Unschooling: My vision for the future
Jul 21, 2020 by Peyton Micah
One year from now I will be a senior in high school. I wish for my teachers to teach me things that I will actually use when I am in the world as an adult. I envision knowing how to pay taxes, purchase property, debt management, and the realities of the world we live in, not the version of my world’s history that benefits the victor.
Upon graduation, I want to feel prepared for the world. After high school, I want to know that what I learned in school will come to use as I grow and evolve into the person I want to be. Teachers and educators can go step by step on how to pay our taxes and tell us why we do pay taxes every month. I know that most students around my age are not even close to ready to function as an adult! That strikes fear in me and makes me wonder many days, “Why do I even try…”.
In the next decade, I hope educators teach more Black, Latinx, and Asian history, ya know? More specifics and details of people of African, Latino and Asian descent that contributed to American society. Right now, it just feels as though we have only been taught one storyline, one narrative, and even from watching television, being on social media, I know there are far more perspectives to be experienced. Our teachers can talk to us about the people in Asia who have lived through the pandemic since the very beginning. These people have been in quarantine longer than we have. They have to have gone through a lot of changes, and have suffered mentally. A lot of students find most of the history of their people by following others online. They only really teach us the white washed versions of history in class.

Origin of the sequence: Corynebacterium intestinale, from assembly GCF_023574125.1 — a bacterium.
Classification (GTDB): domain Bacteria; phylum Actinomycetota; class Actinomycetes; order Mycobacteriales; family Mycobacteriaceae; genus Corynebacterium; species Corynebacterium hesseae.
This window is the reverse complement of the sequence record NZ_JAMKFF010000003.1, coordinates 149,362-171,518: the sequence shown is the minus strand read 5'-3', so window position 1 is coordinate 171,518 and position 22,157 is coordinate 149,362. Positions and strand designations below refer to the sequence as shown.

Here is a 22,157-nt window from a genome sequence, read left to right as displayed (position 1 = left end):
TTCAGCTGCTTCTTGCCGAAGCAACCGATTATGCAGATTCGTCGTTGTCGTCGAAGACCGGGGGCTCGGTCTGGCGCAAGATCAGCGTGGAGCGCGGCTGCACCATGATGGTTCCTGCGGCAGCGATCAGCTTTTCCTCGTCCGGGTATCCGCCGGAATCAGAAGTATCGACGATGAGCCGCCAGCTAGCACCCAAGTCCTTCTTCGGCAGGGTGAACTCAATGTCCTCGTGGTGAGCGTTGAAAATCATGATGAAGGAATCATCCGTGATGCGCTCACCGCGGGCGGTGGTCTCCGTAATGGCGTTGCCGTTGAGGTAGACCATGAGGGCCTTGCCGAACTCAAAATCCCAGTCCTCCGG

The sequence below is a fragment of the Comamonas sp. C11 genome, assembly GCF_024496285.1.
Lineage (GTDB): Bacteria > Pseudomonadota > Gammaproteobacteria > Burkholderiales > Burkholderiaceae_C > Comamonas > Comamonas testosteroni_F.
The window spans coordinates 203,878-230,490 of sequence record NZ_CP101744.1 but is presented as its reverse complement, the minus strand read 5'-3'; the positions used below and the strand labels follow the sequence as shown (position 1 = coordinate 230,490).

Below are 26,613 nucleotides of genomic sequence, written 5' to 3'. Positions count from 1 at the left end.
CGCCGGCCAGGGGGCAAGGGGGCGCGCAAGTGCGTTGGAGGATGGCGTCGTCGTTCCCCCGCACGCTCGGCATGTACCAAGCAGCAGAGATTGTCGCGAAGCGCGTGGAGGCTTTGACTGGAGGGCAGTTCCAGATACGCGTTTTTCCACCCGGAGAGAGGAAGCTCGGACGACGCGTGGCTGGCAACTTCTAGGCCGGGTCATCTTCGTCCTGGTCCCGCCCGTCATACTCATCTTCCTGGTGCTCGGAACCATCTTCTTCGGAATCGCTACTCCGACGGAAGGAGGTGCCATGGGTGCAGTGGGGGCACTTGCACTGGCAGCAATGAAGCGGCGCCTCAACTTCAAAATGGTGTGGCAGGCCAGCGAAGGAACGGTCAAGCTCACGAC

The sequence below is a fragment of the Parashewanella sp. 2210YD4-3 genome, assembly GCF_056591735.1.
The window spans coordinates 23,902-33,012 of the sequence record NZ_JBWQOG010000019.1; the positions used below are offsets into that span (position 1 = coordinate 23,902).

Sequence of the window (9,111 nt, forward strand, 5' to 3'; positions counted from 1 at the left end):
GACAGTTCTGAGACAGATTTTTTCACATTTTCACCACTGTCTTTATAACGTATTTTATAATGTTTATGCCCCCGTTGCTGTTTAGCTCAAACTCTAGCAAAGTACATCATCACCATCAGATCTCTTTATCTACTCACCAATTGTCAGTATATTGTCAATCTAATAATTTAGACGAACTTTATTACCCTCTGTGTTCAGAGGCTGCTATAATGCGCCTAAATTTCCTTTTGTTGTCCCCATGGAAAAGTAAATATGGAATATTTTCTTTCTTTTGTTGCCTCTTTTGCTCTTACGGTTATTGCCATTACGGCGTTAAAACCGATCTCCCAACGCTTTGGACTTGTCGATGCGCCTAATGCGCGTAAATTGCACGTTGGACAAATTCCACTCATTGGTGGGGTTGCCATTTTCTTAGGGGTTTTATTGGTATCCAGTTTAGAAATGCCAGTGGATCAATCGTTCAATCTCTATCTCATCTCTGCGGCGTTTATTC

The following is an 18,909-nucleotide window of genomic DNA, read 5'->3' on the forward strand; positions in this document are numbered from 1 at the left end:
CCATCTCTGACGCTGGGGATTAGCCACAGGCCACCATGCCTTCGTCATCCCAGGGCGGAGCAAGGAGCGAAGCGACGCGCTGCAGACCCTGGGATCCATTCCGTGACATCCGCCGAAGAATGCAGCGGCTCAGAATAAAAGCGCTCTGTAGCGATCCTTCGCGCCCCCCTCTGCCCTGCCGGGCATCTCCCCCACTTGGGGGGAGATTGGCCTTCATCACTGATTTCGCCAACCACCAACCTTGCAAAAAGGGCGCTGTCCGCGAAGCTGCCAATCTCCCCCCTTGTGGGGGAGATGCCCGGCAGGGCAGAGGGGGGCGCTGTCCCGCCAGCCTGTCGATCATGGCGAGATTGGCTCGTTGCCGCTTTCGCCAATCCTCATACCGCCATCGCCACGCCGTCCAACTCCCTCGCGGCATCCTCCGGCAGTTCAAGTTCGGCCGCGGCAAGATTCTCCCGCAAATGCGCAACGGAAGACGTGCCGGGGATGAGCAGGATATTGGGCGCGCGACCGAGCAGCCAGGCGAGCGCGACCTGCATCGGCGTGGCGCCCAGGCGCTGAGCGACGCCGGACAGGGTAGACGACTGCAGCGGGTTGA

One recommendation I would give to educators as they make decisions for the next school year, is to be open for your students to not always have “good” days. I feel that some educators expect their students to be on their A-game 24/7, and that is not always the case. Like around the time my grandfather died, I wasn’t really in the mood to be at school. The only teacher that really noticed that I wasn’t acting like myself was my speech/ theater teacher. He called me into his office and offered to listen to what I was going through. That really helped me out and showed that he really cared. Now on the opposite end, I had another teacher who would do little things just to provoke some students in the class. Plus she made us feel like we had no power, so if we did try to report her she could just deny everything. It felt like we didn’t have a voice, or that our voices didn’t matter. Students understand that educators are not perfect as well, so do not be afraid to tell us and take that day to clear your head. We will understand.